Credit Restrictions on Exports to Israel Relaxed in Britain
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Credit Restrictions on Exports to Israel Relaxed in Britain

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British Government credit restrictions on exports to Israel have been relaxed since last fall when they were tightened following the Sinai campaign, Derek Walker-Smith, Minister of State for the Board of Trade, told Commons last night.

Replying to questions by Eric Johnson, Conservative, Mr. Walker-Smith said that the terms under which British exporters could obtain credit guarantees from the British Government for Israel deals were “considerably advanced” from what they were eight months ago. He denied that the government “imposed” any restrictions on trade with Israel.

The British Government and British trade associations were asked today to refuse to have anything to do with “improper, harmful practices” such as the extension of the Arab states economic boycott against British firms doing business with Israel.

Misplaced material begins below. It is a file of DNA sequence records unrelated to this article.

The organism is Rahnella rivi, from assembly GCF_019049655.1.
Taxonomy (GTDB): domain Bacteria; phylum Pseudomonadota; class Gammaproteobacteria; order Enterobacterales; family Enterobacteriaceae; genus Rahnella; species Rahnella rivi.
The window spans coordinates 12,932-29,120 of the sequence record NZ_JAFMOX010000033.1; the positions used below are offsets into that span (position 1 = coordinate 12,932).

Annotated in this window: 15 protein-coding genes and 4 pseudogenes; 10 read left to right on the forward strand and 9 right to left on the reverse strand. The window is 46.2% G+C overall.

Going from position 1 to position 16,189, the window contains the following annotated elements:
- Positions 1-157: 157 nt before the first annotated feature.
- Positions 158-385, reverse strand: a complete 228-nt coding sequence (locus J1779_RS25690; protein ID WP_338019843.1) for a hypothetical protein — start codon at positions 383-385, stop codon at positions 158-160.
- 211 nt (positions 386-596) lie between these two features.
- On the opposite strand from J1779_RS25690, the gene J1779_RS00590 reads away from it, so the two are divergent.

In a resolution adopted at its biennial convention, the Trades Advisory Council called such a boycott “contrary to international trading customs.” The parley heard a report on the council’s activities in the promotion of legislation to prevent discrimination in employment. Lord Silk in was unanimously reelected president of the council.

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